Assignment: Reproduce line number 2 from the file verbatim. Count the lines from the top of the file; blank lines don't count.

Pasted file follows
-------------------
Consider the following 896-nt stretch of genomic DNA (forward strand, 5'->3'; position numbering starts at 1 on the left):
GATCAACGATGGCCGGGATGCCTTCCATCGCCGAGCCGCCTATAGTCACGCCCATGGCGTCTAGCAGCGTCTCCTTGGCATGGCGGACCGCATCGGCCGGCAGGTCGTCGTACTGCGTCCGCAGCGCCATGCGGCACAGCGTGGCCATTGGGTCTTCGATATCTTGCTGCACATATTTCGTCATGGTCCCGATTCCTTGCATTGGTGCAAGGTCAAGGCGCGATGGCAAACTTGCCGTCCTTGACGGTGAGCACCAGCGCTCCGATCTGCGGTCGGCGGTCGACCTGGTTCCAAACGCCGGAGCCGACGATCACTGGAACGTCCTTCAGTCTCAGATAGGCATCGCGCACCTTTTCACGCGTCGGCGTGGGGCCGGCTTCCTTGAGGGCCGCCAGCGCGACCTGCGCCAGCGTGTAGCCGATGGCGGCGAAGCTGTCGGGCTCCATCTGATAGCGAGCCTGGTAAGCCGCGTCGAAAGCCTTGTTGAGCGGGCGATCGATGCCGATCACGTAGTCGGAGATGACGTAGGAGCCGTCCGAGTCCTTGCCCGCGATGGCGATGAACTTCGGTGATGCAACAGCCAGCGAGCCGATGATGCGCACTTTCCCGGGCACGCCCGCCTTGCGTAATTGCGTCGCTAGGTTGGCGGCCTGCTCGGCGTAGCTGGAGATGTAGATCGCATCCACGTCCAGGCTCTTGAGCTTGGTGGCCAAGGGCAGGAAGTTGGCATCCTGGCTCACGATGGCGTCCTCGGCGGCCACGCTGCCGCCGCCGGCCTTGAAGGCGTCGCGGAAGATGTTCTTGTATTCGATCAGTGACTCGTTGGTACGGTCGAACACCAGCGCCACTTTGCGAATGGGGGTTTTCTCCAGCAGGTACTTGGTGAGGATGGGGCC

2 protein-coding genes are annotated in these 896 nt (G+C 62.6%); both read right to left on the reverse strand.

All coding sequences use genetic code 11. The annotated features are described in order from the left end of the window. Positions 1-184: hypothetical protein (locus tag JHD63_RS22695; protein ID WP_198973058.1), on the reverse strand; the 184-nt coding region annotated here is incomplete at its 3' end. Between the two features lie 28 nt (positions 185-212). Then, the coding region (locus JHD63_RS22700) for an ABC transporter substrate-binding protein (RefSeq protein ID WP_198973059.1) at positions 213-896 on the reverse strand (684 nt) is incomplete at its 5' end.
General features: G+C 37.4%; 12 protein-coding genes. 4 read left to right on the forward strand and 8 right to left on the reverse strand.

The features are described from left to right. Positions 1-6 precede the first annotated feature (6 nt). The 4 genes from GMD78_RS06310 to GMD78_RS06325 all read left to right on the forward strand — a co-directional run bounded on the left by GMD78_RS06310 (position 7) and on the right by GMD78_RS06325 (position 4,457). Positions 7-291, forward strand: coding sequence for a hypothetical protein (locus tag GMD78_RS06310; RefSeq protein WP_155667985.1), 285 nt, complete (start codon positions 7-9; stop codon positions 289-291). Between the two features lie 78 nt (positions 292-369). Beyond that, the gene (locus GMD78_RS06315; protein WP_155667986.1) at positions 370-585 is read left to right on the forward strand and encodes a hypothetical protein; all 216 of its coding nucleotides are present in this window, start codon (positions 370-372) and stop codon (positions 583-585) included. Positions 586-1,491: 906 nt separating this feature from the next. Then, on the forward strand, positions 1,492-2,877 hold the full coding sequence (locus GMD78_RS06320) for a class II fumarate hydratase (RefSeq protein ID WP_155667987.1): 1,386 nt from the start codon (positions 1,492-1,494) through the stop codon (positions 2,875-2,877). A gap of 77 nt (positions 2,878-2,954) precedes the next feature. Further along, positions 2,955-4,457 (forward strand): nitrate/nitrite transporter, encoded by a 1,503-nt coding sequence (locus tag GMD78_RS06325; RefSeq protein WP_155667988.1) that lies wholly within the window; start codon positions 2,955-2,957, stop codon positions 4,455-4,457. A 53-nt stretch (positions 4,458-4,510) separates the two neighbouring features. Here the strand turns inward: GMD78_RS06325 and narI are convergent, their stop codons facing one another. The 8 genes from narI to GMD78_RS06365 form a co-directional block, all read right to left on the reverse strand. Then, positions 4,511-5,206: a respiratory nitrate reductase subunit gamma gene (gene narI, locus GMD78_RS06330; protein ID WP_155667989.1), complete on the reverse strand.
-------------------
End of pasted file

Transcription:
GATCAACGATGGCCGGGATGCCTTCCATCGCCGAGCCGCCTATAGTCACGCCCATGGCGTCTAGCAGCGTCTCCTTGGCATGGCGGACCGCATCGGCCGGCAGGTCGTCGTACTGCGTCCGCAGCGCCATGCGGCACAGCGTGGCCATTGGGTCTTCGATATCTTGCTGCACATATTTCGTCATGGTCCCGATTCCTTGCATTGGTGCAAGGTCAAGGCGCGATGGCAAACTTGCCGTCCTTGACGGTGAGCACCAGCGCTCCGATCTGCGGTCGGCGGTCGACCTGGTTCCAAACGCCGGAGCCGACGATCACTGGAACGTCCTTCAGTCTCAGATAGGCATCGCGCACCTTTTCACGCGTCGGCGTGGGGCCGGCTTCCTTGAGGGCCGCCAGCGCGACCTGCGCCAGCGTGTAGCCGATGGCGGCGAAGCTGTCGGGCTCCATCTGATAGCGAGCCTGGTAAGCCGCGTCGAAAGCCTTGTTGAGCGGGCGATCGATGCCGATCACGTAGTCGGAGATGACGTAGGAGCCGTCCGAGTCCTTGCCCGCGATGGCGATGAACTTCGGTGATGCAACAGCCAGCGAGCCGATGATGCGCACTTTCCCGGGCACGCCCGCCTTGCGTAATTGCGTCGCTAGGTTGGCGGCCTGCTCGGCGTAGCTGGAGATGTAGATCGCATCCACGTCCAGGCTCTTGAGCTTGGTGGCCAAGGGCAGGAAGTTGGCATCCTGGCTCACGATGGCGTCCTCGGCGGCCACGCTGCCGCCGCCGGCCTTGAAGGCGTCGCGGAAGATGTTCTTGTATTCGATCAGTGACTCGTTGGTACGGTCGAACACCAGCGCCACTTTGCGAATGGGGGTTTTCTCCAGCAGGTACTTGGTGAGGATGGGGCC